View Full Version : Balance piston to female rotor

03-04-2013, 12:21 PM
Does anyone know the importance of having a balance piston fitted to a female rotor. As with Mycoms, they are not fitted. Other machines such as Howdens include them. The female rotor generally spins slower and has less surface area on discharge. Is this just a safety measure to prolong the thrust bearings? Interested to hear some feedback.

03-04-2013, 05:44 PM
Not refrigerant but the principles`s the same. On Screw air compressors the balance piston does just what it says, it balances the trust of the screw being pushed back by the air being compressed thereby taking the load off the thrust bearings. The Balance piston on an oil flooded machine is controlled by oil pressure at the same pressure as the air being compressed. On oil free compressors it`s controlled by air pressure.

04-04-2013, 11:09 AM
Thanks for your reply but it really hasn't cleared the fact that some manufacturers include them and some don't. Take a booster for instance, due the the low pressures that they are subjected to, some boosters don't even come or need balance pistons as the thrust bearings are enough to hold the rotors as opposed to a high stage/single stage compressor. I am trying to understand the purpose of a balance piston on a female rotor as the thrust load on it is fairly minimal ( I think). Regards.

04-04-2013, 12:57 PM
All of the above is correct, the balance piston 'balances' the thrust loads and prolong thrust bearing life, and female rotors do have a lower thrust load than the male. If you look at Howden machines you will see the female piston has a smaller diameter in recognition of the differing loads. Howden supply compressors with balance pistons to suit the general duty range of that frame size, but it is possible (at additional cost) to have piston diamaters calculated to a specific duty condition (common on gas processing units) to maximise bearing life. As to other manufacturers I cannot comment, but in the absence of a balance piston there will probably be an additional or larger thrust bearing to compensate. hope this helps!

04-04-2013, 10:56 PM
Hi, Mat-NH3 :)

welcome to RE forums ...

All answers are correct ... some manufacturers produce compressors with thrust balance piston&sleeve installed on male rotor only, some on both rotors and some with additional thrust balance piston incorporated into input shaft seal arrangement (Howden). All depend on compressor duty.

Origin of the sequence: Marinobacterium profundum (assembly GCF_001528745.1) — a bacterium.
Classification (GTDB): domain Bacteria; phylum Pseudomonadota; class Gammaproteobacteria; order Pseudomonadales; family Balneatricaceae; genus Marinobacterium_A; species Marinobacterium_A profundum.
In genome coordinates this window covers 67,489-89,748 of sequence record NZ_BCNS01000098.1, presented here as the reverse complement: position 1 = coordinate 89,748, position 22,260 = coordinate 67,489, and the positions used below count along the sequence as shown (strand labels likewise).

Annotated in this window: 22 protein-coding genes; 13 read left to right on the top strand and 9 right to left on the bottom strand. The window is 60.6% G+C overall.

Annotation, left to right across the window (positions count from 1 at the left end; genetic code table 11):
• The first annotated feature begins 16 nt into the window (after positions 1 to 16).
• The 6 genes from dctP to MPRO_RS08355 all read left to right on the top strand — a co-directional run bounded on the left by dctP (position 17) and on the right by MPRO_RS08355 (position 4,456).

Do not know about other Mycom screws, but V series are equipped with balance piston&sleeve on the male screw i.e. driving shaft.

As I remember Stal screws were equipped with balance piston&sleeve and with very rigid axial thrust bearings .... overhaul time recommended by manufacturer were 40000 hours for high stage compressors for busters even longer time.

New compressors are of a little bit different construction like smaller thrust bearings and smaller thrust balance pistons (recommended overhaul time is shorter), but for sure we can say balance pistons&sleeves are there to extend the life of axial thrust bearings.

Final construction and execution depend on manufacturer of screw compressor and for us is not easy to say exactly why.

I know this is not an exact answer to your question, but I agree with you .... axial forces on the female rotors are very small and that is the reason to not install balance piston&sleeve.

Maybe some other members can put more light on this issue.

Best regards, Josip :)

05-04-2013, 12:56 PM
Hello, balance piston for female rotor is used for high-condensing high pressure, such as heat pump .......

10-04-2013, 12:16 PM
It appears that only Howden have balance pistons on female rotor that I know of. There may be a few that have pressure on end of female rotor like Dunham Bush, but comparing different brands of compressors can bring more questions than answers. Some manufacturers even have variable pressure on male rotor balance piston in high pressure applications. In heavy duty application tilted pad thrust bearings are used.

21-04-2013, 10:29 AM
Just to confuse things further.
The Gram GSV compressor and the Frick TDSH compressor are more or less identical internally. The Frick has balance pistons on both rotors and the Gram only on the male. To compensate for this the thrust bearings on the Gram are much larger.